“A Christmas Story” (1983)
Recall those incessant marathon airings of this film on Christmas Eve? Admit it —you probably swapped channels to catch those iconic moments such as the leg lamp, the bunny suit, or “you’ll shoot your eye out!” This film may be based on Jean Shephard’s own personal experiences, but you can catch glimpses of your own childhood within it too. Even if you didn’t ask Santa for a Red Ryder BB gun, you can definitely relate to Ralphie’s anticipation as you awaited your Xbox on Christmas morning. Just imagine if Ralphie lived in the era of first-person shooter video games.
“It’s a Wonderful Life” (1946)
This film is a straightforward classic. It’s has old-timey cheesiness and few scenes haven’t aged well, but it retains a spirited charm. A broken man learns what it means to others if he doesn’t exist, and what everyone remembers most about it is that it goes all “Twilight Zone” in the third act.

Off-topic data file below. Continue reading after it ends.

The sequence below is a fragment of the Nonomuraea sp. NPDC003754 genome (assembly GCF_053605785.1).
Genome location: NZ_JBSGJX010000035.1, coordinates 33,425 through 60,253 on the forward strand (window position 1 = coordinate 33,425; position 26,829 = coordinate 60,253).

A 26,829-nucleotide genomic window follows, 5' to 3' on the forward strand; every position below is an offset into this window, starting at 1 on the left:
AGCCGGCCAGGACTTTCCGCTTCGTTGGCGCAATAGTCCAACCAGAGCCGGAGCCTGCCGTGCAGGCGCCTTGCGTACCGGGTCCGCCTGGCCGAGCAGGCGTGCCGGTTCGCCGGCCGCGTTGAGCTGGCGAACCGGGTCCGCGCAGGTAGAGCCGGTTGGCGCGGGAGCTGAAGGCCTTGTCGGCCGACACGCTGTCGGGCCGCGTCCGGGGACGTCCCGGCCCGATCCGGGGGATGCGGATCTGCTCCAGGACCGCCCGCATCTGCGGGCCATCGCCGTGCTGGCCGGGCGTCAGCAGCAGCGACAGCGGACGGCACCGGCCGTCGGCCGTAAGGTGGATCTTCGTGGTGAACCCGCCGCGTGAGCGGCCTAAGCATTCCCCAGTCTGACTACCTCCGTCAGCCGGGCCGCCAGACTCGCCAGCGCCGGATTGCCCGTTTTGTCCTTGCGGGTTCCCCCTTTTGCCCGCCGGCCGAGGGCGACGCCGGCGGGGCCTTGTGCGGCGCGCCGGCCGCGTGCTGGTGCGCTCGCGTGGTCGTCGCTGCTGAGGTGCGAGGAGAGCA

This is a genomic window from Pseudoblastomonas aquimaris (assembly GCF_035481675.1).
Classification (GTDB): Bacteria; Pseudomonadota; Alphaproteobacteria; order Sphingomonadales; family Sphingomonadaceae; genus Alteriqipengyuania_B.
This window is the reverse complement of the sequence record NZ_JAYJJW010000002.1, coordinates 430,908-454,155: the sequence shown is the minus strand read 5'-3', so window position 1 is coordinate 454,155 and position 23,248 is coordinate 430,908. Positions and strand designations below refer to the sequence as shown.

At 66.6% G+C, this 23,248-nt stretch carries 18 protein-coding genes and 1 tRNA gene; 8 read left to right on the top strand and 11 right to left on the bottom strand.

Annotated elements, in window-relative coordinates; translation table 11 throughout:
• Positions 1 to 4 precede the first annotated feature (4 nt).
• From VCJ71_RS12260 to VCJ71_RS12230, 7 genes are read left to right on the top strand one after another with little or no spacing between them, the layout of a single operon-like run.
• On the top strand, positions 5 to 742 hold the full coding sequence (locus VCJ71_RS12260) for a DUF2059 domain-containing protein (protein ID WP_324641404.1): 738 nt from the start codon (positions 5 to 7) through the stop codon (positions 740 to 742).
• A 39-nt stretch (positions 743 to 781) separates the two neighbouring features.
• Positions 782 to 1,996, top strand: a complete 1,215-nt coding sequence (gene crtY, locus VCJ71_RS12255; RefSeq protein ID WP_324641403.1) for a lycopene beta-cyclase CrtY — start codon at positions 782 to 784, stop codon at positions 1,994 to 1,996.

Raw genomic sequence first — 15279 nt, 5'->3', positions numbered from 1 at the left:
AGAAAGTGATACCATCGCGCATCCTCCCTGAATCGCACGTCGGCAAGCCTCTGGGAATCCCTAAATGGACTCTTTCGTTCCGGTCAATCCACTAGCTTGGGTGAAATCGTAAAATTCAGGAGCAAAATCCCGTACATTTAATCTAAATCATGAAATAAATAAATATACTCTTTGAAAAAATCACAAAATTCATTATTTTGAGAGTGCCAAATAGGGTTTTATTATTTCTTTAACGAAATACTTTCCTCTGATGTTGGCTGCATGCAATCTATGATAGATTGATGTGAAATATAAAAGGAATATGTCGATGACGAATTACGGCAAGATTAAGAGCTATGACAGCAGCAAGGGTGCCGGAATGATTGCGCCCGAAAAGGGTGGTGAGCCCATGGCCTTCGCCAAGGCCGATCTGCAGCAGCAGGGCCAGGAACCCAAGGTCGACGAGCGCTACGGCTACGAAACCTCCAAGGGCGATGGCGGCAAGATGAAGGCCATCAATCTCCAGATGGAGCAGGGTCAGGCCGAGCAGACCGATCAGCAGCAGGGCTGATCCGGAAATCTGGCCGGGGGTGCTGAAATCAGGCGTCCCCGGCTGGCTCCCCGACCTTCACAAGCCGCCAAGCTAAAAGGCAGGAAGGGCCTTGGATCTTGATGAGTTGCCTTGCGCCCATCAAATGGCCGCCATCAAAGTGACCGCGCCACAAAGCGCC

“A Muppet Christmas Carol” (1992)
The first post-Jim Henson Muppet feature film (directed by Jim’s son, Brian Henson) is a refreshingly quirky take on the Charles Dickens classic. While it showcases trademark Muppet goofiness, courtesy of Gonzo and Rizzo the Rat as the narrators, Michael Caine’s serious performance as Scrooge is the source of the dramatic anchor. It’s magic that Caine delivers every line with grace to the faces of fuzzy puppets. The sincerity of this film is a reassuring testament that Jim Henson’s legacy remains in good hands.
Will Ferrell as Buddy the Elf brings an innocent heart to this modern film. It has its outlandish premise, where an elf-raised-human ventures to New York City to connect with his sour, workaholic biological father. What’s surprising is that for all the hijinks Buddy gets into, the movie never feels unnecessarily bombastic. Ferrell gives it the right cheer.
“The Grinch” (2000)
I’ll be frank: this film is topped with interesting adaptation additions, such as the exploration of materialism, but it’s also too grotesque and maniac for its own good. The consensus remains that the ideal Grinch adaptation is the original 1966 animated holiday special. But I can’t look away from Jim Carrey’s camera mugging. It’s a face full of guilty pleasure, but if the spirit of Dr. Seuss can’t swallow its existence, I’ll totally understand.